RMIT engineers use recycled glass to make fire-resistant building cladding

Karen Pham

Karen Pham


A team at Melbourne’s RMIT University has collaborated with tech company Livefield to create fire-safe building cladding made from recycled glass – which helps reduce the amount of glass ending up in landfills.

The cladding includes 83 per cent of reusable glass, low amounts of plastic binders and fire-retardant additives.

Professor Dilan Robert, the lead researcher, says the composite cladding is fire-safe, cheaper, meets structural requirements and is environmentally sustainable.

“By using high amounts of recycled glass in building claddings, while ensuring they meet fire safety and other standards, we are helping to find a solution to the very real waste challenge.”

Annually, millions of tonnes of glass are thrown into landfill. Therefore, the research team and engineers are looking for ways to repurpose glass and reduce waste.

The recycled glass building cladding technology is currently in a trial stage as they work towards scaling up manufacturing capability.

Last year, Viable Earth wrote about London architecture firm, Bureau de Change, has developed a range of patterned tiles using Thames Glass, a bio-glass made from invasive mussel shells.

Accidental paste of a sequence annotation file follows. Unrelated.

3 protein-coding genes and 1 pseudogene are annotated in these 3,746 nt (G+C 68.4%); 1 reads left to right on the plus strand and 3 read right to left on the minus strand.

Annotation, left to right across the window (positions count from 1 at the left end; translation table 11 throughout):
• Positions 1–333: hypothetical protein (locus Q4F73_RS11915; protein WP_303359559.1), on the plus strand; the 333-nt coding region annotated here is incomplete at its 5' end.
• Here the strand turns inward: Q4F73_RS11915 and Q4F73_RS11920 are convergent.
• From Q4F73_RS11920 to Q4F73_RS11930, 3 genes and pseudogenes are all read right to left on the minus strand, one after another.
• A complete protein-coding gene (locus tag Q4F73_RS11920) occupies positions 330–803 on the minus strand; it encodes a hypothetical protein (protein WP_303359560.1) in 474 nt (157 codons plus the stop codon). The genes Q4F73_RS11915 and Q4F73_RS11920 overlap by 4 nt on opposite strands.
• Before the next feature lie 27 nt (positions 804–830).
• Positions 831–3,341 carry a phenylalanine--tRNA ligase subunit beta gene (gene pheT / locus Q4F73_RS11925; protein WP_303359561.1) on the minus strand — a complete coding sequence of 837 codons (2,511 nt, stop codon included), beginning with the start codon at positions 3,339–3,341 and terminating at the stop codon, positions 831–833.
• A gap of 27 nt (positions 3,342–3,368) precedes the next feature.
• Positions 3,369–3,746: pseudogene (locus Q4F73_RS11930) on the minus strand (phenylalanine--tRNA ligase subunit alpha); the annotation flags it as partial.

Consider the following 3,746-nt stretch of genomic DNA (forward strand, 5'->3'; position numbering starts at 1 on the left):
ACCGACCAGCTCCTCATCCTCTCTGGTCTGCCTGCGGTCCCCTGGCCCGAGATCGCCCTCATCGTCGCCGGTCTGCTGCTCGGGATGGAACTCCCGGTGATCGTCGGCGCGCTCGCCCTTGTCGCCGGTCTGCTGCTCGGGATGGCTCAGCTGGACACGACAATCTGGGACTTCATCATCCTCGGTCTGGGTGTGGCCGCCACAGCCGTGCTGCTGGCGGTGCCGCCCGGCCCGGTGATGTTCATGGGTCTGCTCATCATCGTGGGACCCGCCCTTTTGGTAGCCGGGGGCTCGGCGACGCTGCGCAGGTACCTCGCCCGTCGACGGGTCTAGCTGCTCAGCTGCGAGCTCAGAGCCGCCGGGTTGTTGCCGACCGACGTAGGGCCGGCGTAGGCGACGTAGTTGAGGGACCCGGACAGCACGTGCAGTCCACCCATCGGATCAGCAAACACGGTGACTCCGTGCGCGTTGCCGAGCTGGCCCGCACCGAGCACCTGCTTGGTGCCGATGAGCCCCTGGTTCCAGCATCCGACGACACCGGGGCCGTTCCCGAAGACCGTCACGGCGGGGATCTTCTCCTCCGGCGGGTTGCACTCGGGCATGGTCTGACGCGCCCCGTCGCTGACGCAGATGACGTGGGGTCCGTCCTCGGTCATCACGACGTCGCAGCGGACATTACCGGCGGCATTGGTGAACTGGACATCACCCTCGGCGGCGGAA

Glass is already a sustainable material since it can be recycled indefinitely. Thames Glass, however, uses zero-kilometre waste materials such as Quagga mussel shells. In the UK, this invasive species often blocks channels so they need to be removed and end up piled up in landfills.

“Thames Glass has the potential to become a sustainable cladding material in the future,” Mavropoulos told Dezeen.

“Glass as a material is already sustainable, as it is infinitely recyclable,” he said. “Thames Glass offers an even more sustainable alternative because it uses local waste materials.”

Karen Pham

Karen Pham

Karen Pham is a marketing and branding enthusiast with a major in legal English. Based in Ho Chi Minh City, she is a contributor to Viable.Earth.


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